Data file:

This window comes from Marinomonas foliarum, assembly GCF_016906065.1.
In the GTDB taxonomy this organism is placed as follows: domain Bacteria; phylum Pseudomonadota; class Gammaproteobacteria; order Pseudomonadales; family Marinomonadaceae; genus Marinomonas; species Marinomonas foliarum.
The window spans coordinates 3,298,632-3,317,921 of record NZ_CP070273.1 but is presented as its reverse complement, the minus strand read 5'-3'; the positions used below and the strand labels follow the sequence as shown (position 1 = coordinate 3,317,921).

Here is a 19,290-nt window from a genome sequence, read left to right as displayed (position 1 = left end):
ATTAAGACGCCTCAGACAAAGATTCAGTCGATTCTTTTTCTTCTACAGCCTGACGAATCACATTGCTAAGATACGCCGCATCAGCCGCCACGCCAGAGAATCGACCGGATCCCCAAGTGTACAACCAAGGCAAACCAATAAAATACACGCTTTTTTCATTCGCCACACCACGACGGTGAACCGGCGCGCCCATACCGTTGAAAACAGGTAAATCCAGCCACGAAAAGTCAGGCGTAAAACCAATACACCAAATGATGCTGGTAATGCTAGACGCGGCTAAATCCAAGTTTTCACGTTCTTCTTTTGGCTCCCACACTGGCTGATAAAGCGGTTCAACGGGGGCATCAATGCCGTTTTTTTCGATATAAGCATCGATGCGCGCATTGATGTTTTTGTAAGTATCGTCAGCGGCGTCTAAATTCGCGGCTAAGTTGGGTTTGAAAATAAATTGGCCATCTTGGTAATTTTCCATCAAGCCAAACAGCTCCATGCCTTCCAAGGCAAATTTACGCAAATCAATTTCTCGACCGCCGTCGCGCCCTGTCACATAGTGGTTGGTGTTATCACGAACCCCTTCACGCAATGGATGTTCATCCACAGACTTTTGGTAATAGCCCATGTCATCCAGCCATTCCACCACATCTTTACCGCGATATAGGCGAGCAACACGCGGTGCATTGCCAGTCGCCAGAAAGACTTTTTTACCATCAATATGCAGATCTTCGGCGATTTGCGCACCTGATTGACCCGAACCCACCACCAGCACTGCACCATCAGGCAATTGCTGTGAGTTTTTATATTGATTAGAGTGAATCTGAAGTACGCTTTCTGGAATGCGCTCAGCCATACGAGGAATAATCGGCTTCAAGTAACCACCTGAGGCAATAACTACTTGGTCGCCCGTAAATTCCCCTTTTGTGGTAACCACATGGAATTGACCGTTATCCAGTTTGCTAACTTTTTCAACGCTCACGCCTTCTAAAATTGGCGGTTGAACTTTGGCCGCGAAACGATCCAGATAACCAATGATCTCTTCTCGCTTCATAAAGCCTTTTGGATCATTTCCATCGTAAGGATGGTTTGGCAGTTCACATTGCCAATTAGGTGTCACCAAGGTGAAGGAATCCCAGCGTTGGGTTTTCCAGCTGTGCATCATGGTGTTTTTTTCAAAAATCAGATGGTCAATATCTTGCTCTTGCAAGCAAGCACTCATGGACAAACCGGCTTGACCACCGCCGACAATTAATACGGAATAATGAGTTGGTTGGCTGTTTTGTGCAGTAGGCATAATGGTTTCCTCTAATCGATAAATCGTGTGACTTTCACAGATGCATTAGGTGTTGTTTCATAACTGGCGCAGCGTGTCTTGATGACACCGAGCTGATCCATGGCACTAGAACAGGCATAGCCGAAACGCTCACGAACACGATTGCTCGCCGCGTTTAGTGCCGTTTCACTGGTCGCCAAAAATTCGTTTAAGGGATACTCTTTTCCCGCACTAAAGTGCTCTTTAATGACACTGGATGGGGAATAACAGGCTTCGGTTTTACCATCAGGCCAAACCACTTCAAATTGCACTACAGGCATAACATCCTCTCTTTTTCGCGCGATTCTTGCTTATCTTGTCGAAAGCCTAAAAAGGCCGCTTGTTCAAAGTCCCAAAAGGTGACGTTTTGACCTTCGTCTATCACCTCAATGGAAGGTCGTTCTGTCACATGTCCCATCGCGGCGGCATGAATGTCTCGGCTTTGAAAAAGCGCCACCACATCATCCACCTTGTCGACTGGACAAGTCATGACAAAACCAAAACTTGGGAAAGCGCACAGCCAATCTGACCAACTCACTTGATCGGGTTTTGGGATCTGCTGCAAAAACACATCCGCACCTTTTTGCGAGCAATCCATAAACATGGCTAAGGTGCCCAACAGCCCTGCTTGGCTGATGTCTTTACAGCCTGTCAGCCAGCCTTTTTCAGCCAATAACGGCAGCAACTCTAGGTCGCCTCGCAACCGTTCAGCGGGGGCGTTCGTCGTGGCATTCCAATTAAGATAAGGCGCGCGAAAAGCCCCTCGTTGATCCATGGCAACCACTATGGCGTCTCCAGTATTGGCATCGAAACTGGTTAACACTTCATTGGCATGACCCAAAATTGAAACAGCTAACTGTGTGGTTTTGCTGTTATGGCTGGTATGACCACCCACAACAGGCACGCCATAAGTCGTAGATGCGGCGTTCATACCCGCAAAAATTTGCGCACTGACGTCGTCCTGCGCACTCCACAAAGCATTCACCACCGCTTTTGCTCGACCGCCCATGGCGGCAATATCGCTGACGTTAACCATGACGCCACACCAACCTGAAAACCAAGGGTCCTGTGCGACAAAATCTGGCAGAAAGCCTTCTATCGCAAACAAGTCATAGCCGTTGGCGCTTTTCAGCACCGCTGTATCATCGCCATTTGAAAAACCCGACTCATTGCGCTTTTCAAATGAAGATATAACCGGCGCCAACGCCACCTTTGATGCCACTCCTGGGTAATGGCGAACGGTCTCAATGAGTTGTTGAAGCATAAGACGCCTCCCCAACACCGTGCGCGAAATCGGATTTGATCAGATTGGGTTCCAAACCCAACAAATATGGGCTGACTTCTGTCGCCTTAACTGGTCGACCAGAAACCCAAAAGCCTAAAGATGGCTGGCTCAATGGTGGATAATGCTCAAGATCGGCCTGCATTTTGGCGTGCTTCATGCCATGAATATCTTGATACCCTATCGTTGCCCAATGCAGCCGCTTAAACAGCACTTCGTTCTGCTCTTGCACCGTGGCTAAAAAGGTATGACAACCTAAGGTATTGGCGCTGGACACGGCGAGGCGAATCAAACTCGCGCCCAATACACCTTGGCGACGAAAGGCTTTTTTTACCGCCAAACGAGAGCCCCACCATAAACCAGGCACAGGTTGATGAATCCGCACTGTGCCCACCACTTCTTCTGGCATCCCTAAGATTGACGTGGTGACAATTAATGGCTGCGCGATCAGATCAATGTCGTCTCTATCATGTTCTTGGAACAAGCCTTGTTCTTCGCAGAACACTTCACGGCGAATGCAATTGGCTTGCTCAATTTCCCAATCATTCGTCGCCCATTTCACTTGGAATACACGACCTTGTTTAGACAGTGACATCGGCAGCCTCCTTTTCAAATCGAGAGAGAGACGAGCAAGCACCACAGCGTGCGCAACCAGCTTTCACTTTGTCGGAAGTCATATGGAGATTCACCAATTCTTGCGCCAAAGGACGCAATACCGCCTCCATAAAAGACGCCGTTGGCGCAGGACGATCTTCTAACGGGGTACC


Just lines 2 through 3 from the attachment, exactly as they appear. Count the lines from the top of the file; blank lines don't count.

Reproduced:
In the GTDB taxonomy this organism is placed as follows: domain Bacteria; phylum Pseudomonadota; class Gammaproteobacteria; order Pseudomonadales; family Marinomonadaceae; genus Marinomonas; species Marinomonas foliarum.
The window spans coordinates 3,298,632-3,317,921 of record NZ_CP070273.1 but is presented as its reverse complement, the minus strand read 5'-3'; the positions used below and the strand labels follow the sequence as shown (position 1 = coordinate 3,317,921).